As soon as we came back to the room after breakfast, she got right in the bed with the covers over her. Over the past year or two this has become a pattern. In a few minutes I will get her up to meet an old TCU friend for lunch.

Good Times

The past few days have been busy ones but full of good experiences. On Friday we went to Nashville to visit the Greeleys. We both enjoy them. Scott had just arrived home from a class in which he was showing his photos from their trip to Africa last September. It was a dreary, rainy day. We had lunch that Jan had prepared; so we didn’t worry about going out until dinner. We didn’t get home until after 9:30, but the trip had been well worth it. Kate still gets along well in situations like this. She does occasionally make slips when she is talking, but I believe I am the only one who would know it. For example, she told a story of her trip to Mexico City when she was in high school. She mixed in a story from our trip to Colombia in 1976. She said she had asked the wife and mother of the family she was staying with where the maid lived and was taken to a small room off the kitchen. This is something that actually happened when we arrived at our place in Cali, Colombia.

Saturday morning we went to the regional auditions for The Metropolitan Opera. This was our first time to do this, and I wasn’t sure that Kate would want to stay for the whole thing. She enjoyed it so much that we stayed right through the announcement of the winners around 4:30. It had started at 10:00. It was a wonderful day of entertainment. These were extremely accomplished singers from 15 states and 1 from Canada. We also saw a number of people (8-10) we know. It was fun to talk with them during breaks.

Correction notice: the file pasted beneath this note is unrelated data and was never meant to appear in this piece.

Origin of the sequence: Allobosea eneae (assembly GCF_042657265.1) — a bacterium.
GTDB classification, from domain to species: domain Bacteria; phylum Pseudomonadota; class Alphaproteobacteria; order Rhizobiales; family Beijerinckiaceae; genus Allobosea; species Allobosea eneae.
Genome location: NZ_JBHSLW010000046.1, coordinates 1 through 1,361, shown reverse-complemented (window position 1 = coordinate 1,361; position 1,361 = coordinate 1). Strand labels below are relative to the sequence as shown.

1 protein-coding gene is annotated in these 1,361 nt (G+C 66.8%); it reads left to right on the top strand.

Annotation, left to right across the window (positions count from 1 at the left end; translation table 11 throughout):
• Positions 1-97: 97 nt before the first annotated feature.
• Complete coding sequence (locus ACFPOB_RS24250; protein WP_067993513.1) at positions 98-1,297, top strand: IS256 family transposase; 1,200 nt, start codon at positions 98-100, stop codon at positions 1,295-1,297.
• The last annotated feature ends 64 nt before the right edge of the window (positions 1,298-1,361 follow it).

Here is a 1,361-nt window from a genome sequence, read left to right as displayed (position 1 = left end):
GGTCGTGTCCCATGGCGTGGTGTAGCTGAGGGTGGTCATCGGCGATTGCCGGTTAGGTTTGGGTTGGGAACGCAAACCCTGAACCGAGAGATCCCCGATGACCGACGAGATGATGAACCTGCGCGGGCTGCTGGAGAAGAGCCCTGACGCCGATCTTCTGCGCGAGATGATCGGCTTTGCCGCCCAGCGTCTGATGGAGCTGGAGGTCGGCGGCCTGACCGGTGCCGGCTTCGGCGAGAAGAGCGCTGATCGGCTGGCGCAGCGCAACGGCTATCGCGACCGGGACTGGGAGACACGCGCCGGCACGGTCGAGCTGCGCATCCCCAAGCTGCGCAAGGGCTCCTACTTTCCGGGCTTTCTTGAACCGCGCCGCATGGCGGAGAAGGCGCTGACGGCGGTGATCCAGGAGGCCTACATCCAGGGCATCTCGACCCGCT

Last night we attended a concert by a European opera company that has been coming to Knoxville for the past 5 years or so. They had several singers who performed highlights from operas by Rossini, Puccini, and Verdi. It was outstanding. Once again, Kate loved it. Our seats were on the second row, and there was no one sitting on the front row. We both like to be close; so this added to the pleasure of the evening.

The only down side of the day was the short time after we had come home from the auditions and before we left for dinner and the concert. We didn’t have much time, and Kate decided to change clothes. At one point when I felt she needed to know that it was time to leave, I started back to her room and started to gently ask how she was coming along. She shouted at me, “Leave me alone. Don’t say anything.” When she came out, he was wearing something old that was fine, but she could have been wearing one of her new clothes we had bought. By the way, that morning before the auditions, she had told me, “I’ll be ready when I get ready. Don’t say anything.” We had a similarly tense moment this morning getting ready for church. The moments when we are trying to get ready continue to be the most challenging one’s for both of us.